Mission Trails Historic Sites

Wednesday, August 26, 2015

Joske’s Department Store

Joske’s Department Store was founded in 1869 by Julius Joske, a prominent Jewish merchant from Germany who came to San Antonio to escape religious persecution. Just after his arrival, he opened J. Joske Dry Goods on Main Plaza near the store of his brother-in-law. Business boomed, and a few years later Joske decided to return to Germany in order to bring his wife and children back to San Antonio with him. In 1874, Julius Joske reopened his store near the military supply depot at the Alamo and found loyal customers in government employees and teamsters. The store was once again very successful, and just a year later, business had increased enough that a larger building was necessary. In 1875, the store was relocated to the west side of Alamo Plaza, which at the time had sparse yet growing business activity including the Menger Hotel, the new Galveston, Houston, & San Antonio train depot, the Alamo Plaza Post Office, and competition from other dry goods stores. At this time, Joske also changed the store name to Joske and Sons Dry Goods and added high-end fashions as well as bargain bins to the store inventory (Alves n.d.).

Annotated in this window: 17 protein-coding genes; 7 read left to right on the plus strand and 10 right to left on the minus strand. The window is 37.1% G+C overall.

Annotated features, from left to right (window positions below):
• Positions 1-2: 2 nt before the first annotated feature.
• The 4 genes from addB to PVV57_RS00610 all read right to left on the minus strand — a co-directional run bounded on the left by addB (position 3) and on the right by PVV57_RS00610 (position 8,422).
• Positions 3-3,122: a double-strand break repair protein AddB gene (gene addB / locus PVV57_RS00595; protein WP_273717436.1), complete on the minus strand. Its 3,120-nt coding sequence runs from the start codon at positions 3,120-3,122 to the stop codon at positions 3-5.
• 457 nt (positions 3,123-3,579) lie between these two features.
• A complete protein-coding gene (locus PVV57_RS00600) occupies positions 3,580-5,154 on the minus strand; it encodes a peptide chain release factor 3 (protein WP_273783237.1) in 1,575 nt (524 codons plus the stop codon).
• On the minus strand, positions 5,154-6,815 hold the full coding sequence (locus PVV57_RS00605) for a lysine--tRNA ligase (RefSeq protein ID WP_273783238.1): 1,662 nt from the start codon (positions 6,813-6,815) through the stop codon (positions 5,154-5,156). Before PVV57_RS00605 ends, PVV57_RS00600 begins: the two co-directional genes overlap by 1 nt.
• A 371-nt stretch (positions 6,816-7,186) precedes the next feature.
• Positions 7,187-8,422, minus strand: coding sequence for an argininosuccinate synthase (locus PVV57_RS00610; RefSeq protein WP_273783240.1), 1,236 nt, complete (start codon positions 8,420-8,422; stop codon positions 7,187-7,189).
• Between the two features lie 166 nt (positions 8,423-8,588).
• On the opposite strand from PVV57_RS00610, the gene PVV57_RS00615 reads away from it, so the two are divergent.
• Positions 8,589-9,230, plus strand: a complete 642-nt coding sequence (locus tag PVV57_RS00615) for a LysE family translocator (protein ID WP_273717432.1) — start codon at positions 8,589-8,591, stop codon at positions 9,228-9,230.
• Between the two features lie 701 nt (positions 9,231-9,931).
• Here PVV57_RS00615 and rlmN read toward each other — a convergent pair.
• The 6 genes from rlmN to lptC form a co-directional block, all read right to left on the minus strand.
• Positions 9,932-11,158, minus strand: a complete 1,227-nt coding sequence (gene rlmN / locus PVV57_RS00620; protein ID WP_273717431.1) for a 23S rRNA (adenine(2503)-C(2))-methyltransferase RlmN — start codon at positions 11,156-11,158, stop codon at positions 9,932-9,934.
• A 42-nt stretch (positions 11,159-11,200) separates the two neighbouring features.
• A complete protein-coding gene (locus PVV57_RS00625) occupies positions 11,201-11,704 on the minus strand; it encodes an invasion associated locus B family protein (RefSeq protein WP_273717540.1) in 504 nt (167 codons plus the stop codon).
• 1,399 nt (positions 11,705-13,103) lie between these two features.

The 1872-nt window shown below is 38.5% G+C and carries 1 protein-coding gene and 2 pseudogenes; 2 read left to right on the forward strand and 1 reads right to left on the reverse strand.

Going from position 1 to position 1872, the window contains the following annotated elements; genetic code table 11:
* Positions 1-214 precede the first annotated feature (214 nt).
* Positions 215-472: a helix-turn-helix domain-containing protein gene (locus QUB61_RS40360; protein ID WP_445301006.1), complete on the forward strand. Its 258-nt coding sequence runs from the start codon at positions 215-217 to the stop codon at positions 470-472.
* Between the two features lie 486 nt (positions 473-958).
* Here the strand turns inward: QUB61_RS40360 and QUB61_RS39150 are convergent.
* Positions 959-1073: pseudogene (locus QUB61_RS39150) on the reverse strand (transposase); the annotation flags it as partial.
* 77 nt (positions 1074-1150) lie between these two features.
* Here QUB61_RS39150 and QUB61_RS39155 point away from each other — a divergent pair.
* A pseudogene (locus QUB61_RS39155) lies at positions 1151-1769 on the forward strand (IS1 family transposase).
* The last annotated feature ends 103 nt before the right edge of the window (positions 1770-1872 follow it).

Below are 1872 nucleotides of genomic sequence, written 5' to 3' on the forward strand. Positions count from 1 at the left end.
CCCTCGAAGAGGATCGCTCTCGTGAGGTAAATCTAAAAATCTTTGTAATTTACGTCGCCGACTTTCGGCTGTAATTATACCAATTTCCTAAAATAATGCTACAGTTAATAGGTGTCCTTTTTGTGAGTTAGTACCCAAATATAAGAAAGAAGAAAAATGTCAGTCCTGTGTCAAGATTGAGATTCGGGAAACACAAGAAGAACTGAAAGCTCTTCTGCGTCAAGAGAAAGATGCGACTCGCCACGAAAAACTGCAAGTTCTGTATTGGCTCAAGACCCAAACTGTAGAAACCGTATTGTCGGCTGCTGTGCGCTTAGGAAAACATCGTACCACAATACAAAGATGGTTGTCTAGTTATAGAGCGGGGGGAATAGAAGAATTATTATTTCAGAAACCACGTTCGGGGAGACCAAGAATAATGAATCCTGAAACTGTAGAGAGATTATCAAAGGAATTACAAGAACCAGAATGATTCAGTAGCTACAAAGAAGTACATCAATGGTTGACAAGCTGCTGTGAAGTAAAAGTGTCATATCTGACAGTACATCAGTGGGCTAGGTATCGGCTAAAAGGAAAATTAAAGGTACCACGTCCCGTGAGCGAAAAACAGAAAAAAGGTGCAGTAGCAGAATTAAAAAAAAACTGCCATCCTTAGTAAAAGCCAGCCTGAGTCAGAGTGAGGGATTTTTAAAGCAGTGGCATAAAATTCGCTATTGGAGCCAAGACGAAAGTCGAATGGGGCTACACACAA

By the late 1880s, sales had increased so that once again Joske and Sons Dry Goods was in need of a larger building. In 1888, with the sons of Julius Joske at the helm, the business moved across the street to the corner of East Commerce and Alamo Streets and was renamed Joske Brothers (Unknown n.d.). Referred to as the “Big Store,” the new building encompassed two floors and a basement. Designed by San Antonio architects James Wahrenberger and Albert Beckman, the store had a cast iron frame with brick and limestone veneer. With the move, the Joske brothers also devised a new sales strategy by increasing prices in one cent increments instead of five cents, which was the lowest standard in most stores at the time (Alves n.d.).

The store continued to expand its merchandise and departments, which once again necessitated a larger building. However, instead of moving to a new location, the existing building was expanded in 1889. The addition was designed by local architects Alfred Giles and Henri Guidon who expanded each floor. Changes to the exterior of the building were heavily influenced by Giles’s travels to England. These included a 300-foot storefront of striped brick and stone, repeating arches over each second floor window, and an onion-domed turret over the corner entrance (Alves n.d.).